Underutilized female talents
In spite of significant strides in gender equality and women empowerment in the Philippines, many Filipino women are more likely to quit their jobs between the ages of 25 and 29—the peak of childbearing—to get married or enter motherhood.
This finding, among others, was the result of the study commissioned by the National Economic and Development Authority (Neda) to “identify the factors that determine a woman’s decision to join the labor force amid concerns over the stagnant labor force participation rate of Filipino women.”
The study showed that rate had stayed within the 49 to 50 percent range in the past two decades. In 2018 alone, it was at 46 percent, the lowest in Southeast Asia.
According to the study, aside from marriage or childbearing factors, the low rate may be attributed to the country’s patriarchal family structure, stereotyped gender roles and religion.
To remedy this situation, the Neda has called for policy reforms that would counter stereotyped gender norms and discrimination in the workplace, including the grant of extended paternity leave and stronger enforcement of the Telecommuting Act.
For college-educated Filipino women, quitting their jobs (or not entering the work force at the outset) for the sake of marriage or to start a family entails tremendous personal sacrifice.
It means giving up or reducing their opportunity to reap the fruits of the time and effort they spent to get higher education.
This is not to denigrate the value of motherhood because, as the saying goes, the hands that rock the cradle rule the world. Besides, under the immutable law of nature, human reproduction can be achieved only through a woman’s womb, whether natural or artificial.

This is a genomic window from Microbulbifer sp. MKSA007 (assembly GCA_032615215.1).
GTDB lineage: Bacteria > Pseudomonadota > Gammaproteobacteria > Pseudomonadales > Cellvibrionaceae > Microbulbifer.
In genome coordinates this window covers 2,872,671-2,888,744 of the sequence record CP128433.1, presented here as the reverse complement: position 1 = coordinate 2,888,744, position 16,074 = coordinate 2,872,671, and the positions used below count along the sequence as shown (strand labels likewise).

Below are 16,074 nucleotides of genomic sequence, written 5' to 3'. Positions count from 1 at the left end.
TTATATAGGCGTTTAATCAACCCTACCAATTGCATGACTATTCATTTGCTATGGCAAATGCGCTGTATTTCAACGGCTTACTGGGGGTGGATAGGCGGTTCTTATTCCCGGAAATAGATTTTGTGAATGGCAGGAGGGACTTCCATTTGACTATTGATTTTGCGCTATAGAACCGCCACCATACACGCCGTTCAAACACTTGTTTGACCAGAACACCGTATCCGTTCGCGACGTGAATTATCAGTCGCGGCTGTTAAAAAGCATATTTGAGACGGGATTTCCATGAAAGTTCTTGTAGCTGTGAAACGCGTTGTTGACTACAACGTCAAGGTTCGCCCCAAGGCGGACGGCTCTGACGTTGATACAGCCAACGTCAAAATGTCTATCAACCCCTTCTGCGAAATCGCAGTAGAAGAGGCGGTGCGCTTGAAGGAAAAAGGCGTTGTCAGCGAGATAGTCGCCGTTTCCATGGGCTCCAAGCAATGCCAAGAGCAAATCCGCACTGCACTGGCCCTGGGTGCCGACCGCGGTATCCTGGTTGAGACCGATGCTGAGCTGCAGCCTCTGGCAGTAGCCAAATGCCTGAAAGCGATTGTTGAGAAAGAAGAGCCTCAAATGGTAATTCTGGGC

The educated or talented Filipino woman who, by force of circumstance, has to leave the workforce in favor of marriage or motherhood represents a loss to our society of a valuable human resource.
If she earned her education in public schools, that means taxpayer money not getting any payback from her by way of employment or livelihood.
The age when the worth of a Filipino woman was measured in terms of how well she maintained the household or attended to the needs of her children is long past.
Affordable education and liberal government policies have made it possible for Filipino women in recent years to carve their niches in various fields.
Notably, we have had two female presidents and Filipino women are routinely elected or appointed to national and local elective government positions.
In business, a 2018 survey of Grant Thornton International Ltd., a leading international consultancy firm, shows 46.58 percent of those holding senior management positions in the Philippines are women.
In Indonesia, it’s 42.56 percent and, in Thailand, 42.07 percent. The global average for those positions is 24.14 percent.
According to the survey, the Philippines’ high percentage may be credited to its nondiscriminatory policies on recruitment, paid parental leave and flexible working hours.
It’s interesting to note that gender-related barriers that once limited the extent of participation of Filipino women in work areas that were considered reserved for men for physique-related reasons have, by sheer necessity, gone down.
So now “demure” Filipino women are, among others, employed as commercial pilots, flight mechanics, heavy equipment operator, butchers and bus drivers.
However, there is still much to be done in increasing the percentage of participation of Filipino women in the country’s workforce.
It is a criminal waste of education, talent and expertise to allow the continued presence of circumstances that deter or discourage them from becoming more useful members of our society.
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